Block on Trump's Asylum Ban Upheld by Supreme Court
It turns out that Stephen Glass can't shake his scandalous past, not even enough to be up to moral character snuff to practice law.
In an (un)surprising unanimous opinion by California's supreme court on Monday, Glass was denied admission to California's state bar based on his years and years of fabricating articles as a journalist in the 90's.
For those hoping to apply to practice law in California or any other state in the union, keep in mind these lessons:
Don't Fabricate or Plagiarize
During Glass' ethics testimony before the California State Bar Court, he admitted to fabricating quotations in "all but a handful" of the 42 articles which he published in the arts and politics magazine, The New Republic. Apparently the New Republic is still plagued by this kind of problem, as The Huffington Post reports that one of its pieces on Edward Snowden was mostly lifted from other sources.
Even if you're writing for a periodical titled Plagiarism Fancy, resist the urge to either make up quotes or steal them without attribution. This lesson includes law review articles you penned in law school and even articles you worked on for your undergraduate newspaper. This also includes your resume.
Even a whiff of plagiarism can shake any future job opportunities, not to mention skew your moral character application. So like drugs in the 90's, just say no to plagiarism and fabrication.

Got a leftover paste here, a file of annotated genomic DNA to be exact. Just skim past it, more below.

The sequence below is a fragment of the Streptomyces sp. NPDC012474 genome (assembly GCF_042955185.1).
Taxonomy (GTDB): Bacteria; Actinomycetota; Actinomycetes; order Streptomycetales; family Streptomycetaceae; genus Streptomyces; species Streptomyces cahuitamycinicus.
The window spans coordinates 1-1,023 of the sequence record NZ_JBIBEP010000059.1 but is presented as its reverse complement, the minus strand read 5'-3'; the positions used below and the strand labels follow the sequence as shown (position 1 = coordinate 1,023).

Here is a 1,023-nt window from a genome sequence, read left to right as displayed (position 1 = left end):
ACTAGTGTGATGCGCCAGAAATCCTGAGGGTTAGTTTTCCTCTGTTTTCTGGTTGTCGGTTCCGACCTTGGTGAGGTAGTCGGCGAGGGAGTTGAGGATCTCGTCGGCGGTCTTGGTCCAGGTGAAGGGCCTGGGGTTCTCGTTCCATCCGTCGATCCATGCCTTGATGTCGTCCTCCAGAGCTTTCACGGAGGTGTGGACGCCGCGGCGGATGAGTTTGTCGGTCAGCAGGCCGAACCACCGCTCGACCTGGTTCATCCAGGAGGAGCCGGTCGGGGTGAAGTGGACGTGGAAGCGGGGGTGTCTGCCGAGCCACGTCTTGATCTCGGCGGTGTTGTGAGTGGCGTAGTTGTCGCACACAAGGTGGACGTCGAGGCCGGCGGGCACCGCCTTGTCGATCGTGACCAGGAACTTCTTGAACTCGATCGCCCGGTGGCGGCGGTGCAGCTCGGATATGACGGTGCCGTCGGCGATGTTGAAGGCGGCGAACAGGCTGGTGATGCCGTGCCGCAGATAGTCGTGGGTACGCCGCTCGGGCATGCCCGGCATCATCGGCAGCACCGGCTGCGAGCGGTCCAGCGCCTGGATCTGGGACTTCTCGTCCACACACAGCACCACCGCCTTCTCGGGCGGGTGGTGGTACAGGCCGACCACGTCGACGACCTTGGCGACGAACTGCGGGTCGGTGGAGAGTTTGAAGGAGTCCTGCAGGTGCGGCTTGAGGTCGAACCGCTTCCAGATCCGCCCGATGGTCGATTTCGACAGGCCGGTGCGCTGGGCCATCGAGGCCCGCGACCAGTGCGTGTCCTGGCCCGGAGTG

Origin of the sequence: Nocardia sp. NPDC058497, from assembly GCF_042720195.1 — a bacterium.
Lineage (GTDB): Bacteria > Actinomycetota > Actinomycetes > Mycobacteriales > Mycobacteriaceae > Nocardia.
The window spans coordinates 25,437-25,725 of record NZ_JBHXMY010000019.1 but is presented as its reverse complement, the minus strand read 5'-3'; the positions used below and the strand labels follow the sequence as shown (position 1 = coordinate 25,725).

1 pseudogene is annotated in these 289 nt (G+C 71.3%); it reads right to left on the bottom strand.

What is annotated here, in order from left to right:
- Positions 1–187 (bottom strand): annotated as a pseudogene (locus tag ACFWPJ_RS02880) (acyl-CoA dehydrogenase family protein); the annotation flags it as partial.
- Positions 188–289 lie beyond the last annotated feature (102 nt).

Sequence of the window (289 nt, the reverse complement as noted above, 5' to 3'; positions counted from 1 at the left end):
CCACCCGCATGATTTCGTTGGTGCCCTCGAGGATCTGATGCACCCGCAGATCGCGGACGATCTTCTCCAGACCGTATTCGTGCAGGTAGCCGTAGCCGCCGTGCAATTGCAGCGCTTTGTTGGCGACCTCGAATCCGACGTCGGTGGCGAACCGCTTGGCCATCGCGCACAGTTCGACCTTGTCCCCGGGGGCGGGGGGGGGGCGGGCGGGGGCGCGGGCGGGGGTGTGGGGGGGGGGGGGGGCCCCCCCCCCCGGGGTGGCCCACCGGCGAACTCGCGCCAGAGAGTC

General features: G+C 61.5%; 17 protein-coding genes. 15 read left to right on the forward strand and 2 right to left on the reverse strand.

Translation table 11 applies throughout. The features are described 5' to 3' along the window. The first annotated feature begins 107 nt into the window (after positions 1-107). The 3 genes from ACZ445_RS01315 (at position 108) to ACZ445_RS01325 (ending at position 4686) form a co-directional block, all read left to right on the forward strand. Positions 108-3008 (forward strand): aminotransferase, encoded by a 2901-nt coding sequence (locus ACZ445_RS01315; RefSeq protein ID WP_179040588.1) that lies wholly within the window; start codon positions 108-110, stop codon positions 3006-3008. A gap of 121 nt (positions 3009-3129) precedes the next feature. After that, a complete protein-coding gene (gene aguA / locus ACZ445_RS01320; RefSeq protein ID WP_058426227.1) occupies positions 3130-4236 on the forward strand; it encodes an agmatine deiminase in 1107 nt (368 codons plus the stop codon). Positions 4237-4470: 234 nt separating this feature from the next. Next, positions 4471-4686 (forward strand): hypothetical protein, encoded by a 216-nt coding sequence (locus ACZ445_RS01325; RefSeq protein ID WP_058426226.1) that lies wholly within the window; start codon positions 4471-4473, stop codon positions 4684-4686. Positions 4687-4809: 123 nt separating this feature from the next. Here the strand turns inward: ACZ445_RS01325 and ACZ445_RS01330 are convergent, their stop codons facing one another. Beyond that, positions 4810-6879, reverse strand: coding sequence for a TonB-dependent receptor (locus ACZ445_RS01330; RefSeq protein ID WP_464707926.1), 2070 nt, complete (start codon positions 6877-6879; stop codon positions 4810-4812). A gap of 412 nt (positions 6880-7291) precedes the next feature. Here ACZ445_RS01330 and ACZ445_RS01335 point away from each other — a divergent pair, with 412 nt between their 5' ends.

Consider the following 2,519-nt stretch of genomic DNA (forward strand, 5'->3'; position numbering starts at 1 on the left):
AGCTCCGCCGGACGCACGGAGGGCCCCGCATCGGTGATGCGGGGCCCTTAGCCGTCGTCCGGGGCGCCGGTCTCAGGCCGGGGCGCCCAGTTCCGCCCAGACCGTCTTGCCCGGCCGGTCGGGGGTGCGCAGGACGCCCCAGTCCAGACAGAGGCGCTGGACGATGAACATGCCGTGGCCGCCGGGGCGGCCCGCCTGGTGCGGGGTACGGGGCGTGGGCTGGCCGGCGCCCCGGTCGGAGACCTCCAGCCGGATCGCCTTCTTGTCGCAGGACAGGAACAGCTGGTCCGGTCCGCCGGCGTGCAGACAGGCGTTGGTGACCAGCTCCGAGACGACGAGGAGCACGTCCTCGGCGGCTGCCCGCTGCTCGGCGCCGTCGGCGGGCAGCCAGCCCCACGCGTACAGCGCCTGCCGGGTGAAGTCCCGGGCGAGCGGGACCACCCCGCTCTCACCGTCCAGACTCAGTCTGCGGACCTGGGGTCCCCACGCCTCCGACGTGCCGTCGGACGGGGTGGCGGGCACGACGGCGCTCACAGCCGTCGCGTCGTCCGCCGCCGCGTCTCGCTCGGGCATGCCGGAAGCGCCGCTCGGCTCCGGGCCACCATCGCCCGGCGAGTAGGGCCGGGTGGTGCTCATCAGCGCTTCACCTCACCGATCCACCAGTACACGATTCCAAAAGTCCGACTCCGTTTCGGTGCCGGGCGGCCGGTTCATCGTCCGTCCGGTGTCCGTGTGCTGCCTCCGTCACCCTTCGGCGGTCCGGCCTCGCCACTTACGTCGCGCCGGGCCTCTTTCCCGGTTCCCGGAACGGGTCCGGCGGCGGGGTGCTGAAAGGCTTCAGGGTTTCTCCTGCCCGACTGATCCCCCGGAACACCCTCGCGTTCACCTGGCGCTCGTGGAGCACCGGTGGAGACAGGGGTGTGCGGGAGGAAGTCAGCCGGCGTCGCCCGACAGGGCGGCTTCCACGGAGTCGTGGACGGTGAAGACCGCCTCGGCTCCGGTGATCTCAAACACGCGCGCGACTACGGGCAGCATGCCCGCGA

Be Forthcoming and Cooperate With State Bar
If there does happen to be any skeletons in your closet, you need to come clean when asked. Glass didn't fully disclose his vast history with invention of all types until over a decade after the articles were published.
Glass also left many of these details out when he applied to the New York State Bar. The California Supreme Court noted that Glass was "not forthright" to the California State Bar court about these omissions. And his former employer at the New Republic didn't quite agree that Glass had fully cooperated in identifying where and in what articles the fabrications were made.
Take a hint from Glass' case: be honest and cooperative with the state bar. Even if you pulled the head off some exotic bird, you may be able to slip by if you can show that you owned up and took your medicine. If there wasn't a place for compliance and contrition, there would be no need for State Bar ethics proceedings, so be prepared to genuinely confront your past misdeeds.
Since in California, and many other states, the burden to show moral fitness lies with the applicant, it might be wise to consult with an attorney who specializes in state bar ethics proceedings.
While you should strive not to repeat the mistakes Glass made, moral shortcomings are not always insurmountable when applying to practice law.
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